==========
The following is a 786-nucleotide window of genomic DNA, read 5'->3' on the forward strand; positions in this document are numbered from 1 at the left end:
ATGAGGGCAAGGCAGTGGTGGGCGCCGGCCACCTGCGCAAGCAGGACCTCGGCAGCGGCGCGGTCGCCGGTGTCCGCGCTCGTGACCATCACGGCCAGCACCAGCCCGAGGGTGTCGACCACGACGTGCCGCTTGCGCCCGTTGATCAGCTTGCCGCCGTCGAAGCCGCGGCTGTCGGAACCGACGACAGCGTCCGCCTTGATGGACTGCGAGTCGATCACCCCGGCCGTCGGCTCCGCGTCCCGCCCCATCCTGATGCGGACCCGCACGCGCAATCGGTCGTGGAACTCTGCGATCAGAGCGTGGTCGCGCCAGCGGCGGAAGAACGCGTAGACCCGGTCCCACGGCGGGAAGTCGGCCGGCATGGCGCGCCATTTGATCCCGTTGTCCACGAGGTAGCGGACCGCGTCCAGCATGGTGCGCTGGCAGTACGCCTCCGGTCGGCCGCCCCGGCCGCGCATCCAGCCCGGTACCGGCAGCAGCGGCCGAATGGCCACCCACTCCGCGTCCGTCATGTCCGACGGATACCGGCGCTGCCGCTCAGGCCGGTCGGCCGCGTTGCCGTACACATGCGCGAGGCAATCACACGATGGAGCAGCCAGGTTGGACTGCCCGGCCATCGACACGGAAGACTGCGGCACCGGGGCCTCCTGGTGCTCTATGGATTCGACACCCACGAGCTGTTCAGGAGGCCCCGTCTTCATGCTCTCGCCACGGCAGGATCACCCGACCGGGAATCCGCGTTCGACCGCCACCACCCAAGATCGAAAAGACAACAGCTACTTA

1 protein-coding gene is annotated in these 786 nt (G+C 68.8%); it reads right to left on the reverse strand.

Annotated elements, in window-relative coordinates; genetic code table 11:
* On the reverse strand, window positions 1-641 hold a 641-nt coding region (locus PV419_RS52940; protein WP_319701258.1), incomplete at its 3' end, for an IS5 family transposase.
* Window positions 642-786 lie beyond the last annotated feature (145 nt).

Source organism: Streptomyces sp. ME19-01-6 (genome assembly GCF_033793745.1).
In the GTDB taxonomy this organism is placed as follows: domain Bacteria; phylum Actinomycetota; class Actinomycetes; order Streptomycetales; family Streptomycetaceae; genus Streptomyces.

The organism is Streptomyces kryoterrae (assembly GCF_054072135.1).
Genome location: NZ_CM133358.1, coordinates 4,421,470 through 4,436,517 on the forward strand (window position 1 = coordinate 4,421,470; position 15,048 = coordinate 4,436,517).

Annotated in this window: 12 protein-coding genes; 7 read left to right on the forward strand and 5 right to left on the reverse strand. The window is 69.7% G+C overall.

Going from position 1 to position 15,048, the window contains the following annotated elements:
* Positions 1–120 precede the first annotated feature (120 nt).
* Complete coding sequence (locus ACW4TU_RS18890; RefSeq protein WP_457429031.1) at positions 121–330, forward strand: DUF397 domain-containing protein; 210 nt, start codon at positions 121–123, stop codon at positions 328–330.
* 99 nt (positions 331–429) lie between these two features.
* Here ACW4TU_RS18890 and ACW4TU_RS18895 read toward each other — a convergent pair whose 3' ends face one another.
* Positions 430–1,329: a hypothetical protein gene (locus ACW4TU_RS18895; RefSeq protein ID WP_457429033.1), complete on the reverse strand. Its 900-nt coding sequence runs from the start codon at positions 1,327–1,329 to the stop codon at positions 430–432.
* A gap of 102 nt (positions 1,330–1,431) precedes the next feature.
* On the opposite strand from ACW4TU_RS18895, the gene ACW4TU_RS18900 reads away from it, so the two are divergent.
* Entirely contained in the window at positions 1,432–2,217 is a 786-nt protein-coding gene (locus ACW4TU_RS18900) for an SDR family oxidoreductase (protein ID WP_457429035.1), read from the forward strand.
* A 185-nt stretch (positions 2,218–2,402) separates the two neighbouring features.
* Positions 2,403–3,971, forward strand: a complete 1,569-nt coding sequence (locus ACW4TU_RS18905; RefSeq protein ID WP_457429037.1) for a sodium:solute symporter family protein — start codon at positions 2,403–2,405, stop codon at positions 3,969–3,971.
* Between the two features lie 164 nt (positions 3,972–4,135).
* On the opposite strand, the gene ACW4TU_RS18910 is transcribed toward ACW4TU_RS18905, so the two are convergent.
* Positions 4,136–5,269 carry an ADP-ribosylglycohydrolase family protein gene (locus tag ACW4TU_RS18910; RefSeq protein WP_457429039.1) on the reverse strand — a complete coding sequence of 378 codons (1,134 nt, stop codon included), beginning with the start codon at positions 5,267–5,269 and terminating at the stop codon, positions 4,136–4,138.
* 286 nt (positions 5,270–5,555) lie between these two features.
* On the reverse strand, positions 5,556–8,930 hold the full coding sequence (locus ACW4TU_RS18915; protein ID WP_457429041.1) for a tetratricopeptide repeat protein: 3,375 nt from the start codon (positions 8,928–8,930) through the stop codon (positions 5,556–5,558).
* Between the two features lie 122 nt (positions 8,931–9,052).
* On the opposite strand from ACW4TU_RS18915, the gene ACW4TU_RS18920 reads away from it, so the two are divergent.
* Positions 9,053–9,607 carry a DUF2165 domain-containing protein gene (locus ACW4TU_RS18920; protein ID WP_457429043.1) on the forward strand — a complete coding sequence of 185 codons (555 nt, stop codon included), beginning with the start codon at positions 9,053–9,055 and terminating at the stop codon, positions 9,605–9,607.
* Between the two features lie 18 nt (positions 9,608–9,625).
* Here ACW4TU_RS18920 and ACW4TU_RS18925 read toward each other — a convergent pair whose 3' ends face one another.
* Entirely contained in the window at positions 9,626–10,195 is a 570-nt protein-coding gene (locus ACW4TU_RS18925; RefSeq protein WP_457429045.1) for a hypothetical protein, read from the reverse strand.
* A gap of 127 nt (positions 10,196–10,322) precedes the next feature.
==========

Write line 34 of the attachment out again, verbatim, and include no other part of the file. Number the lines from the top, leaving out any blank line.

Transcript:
* A gap of 127 nt (positions 10,196–10,322) precedes the next feature.